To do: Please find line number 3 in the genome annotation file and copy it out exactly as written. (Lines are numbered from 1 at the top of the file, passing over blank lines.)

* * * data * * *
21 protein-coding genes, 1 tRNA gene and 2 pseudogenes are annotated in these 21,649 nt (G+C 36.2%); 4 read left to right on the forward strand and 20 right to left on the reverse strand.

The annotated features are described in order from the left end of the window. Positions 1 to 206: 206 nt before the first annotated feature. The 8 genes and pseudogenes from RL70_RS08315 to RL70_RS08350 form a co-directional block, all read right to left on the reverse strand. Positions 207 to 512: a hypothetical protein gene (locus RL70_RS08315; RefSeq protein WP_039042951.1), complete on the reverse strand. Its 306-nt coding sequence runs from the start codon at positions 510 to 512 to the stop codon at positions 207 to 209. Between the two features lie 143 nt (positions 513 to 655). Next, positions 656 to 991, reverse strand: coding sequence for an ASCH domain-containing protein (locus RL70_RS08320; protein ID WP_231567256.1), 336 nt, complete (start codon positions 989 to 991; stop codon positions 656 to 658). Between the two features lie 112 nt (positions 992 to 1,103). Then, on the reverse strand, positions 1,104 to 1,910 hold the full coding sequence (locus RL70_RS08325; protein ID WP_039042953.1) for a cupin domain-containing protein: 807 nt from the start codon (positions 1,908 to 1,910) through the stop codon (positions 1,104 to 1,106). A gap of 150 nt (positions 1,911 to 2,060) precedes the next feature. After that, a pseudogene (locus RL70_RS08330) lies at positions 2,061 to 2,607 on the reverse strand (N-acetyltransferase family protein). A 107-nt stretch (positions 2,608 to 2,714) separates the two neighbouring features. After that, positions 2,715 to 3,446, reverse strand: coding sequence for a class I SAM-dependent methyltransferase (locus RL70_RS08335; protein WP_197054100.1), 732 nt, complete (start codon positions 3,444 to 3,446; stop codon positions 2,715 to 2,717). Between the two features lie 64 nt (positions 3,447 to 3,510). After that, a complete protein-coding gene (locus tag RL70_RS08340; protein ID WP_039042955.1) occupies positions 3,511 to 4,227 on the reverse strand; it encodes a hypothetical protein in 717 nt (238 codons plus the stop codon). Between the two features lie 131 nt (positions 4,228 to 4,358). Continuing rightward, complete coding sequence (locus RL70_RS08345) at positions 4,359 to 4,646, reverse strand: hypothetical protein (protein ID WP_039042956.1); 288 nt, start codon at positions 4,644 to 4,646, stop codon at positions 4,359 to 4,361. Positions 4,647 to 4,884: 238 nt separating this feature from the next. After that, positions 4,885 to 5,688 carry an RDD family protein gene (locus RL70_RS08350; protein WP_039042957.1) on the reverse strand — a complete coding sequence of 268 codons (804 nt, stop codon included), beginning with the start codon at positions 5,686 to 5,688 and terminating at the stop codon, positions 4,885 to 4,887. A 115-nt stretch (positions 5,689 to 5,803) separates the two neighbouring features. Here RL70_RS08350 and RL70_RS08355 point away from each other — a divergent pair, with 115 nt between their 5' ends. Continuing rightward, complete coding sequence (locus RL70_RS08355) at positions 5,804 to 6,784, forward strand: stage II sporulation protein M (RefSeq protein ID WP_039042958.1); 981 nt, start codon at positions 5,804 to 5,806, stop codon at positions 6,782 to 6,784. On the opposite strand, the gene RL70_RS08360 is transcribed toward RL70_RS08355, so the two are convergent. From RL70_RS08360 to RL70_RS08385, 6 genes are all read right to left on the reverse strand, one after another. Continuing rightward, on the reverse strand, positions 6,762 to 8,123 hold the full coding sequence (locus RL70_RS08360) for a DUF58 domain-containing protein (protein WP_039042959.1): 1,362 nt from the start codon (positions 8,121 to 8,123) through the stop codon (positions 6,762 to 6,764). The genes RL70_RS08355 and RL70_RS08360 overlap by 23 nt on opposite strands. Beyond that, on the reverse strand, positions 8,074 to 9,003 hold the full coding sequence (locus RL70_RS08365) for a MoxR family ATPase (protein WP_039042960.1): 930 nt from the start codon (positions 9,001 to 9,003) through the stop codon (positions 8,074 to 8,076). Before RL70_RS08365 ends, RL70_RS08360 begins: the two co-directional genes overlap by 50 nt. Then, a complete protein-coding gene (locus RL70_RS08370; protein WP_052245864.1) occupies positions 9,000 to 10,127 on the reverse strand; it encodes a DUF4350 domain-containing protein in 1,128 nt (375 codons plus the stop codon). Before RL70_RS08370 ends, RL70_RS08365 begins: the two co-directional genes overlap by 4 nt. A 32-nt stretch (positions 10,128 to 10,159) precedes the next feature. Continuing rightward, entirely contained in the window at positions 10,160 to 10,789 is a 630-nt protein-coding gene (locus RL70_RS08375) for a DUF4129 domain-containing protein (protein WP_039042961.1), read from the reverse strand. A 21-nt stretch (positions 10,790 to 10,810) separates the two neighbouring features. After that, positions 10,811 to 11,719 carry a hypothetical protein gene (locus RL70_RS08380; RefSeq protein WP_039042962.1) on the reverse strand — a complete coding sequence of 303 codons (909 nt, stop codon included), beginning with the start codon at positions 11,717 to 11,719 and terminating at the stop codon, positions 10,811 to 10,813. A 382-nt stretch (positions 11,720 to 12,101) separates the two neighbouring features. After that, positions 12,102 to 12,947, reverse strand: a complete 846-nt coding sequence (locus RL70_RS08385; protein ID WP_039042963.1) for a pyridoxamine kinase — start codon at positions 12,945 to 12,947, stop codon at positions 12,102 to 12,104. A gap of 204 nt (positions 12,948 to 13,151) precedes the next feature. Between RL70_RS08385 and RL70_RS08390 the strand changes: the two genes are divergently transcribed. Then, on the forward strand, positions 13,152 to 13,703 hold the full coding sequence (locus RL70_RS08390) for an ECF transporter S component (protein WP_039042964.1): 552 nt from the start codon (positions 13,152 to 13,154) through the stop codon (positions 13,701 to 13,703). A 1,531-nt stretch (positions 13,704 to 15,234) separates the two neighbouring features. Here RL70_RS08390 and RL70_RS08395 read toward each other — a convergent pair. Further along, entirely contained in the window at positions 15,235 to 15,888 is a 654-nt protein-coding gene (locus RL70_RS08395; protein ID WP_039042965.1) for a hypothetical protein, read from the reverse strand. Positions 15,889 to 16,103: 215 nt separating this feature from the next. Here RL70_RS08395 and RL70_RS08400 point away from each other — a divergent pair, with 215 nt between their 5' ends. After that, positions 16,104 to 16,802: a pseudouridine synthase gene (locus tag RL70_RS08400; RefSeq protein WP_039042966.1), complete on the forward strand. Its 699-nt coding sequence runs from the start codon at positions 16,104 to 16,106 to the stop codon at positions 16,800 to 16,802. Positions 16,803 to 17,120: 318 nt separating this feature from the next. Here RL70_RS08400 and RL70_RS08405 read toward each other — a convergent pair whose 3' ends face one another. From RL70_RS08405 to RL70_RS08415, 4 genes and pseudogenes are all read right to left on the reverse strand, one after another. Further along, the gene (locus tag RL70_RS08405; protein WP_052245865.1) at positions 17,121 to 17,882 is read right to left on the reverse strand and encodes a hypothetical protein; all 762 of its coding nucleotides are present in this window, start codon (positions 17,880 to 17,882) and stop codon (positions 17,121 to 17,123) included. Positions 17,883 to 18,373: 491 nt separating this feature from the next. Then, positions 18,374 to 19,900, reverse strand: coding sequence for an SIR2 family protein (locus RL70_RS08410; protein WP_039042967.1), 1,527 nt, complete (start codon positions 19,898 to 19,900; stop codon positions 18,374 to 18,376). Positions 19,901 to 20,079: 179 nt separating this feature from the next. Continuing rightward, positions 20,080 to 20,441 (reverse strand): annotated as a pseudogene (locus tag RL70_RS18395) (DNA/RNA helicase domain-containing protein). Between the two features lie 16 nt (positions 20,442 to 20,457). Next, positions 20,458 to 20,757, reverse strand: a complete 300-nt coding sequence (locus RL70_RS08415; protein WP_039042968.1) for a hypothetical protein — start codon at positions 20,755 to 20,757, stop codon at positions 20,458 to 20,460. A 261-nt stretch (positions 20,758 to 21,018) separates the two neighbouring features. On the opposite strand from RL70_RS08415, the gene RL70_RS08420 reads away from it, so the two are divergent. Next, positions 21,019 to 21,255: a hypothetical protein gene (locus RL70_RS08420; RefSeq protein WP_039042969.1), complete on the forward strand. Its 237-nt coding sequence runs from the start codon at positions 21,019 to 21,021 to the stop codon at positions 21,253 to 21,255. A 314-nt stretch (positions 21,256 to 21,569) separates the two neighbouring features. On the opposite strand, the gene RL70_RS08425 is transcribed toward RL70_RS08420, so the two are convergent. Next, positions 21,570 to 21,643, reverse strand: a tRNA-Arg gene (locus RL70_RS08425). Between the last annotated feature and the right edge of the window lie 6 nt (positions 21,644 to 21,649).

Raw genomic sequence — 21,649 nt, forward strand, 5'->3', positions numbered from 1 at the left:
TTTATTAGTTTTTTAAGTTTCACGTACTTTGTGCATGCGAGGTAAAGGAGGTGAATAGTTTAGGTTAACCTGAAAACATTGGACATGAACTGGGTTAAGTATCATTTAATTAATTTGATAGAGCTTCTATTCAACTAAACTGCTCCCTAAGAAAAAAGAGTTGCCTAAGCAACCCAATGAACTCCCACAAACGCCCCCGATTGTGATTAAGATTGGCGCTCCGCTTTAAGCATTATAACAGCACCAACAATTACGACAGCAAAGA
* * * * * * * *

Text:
Raw genomic sequence — 21,649 nt, forward strand, 5'->3', positions numbered from 1 at the left: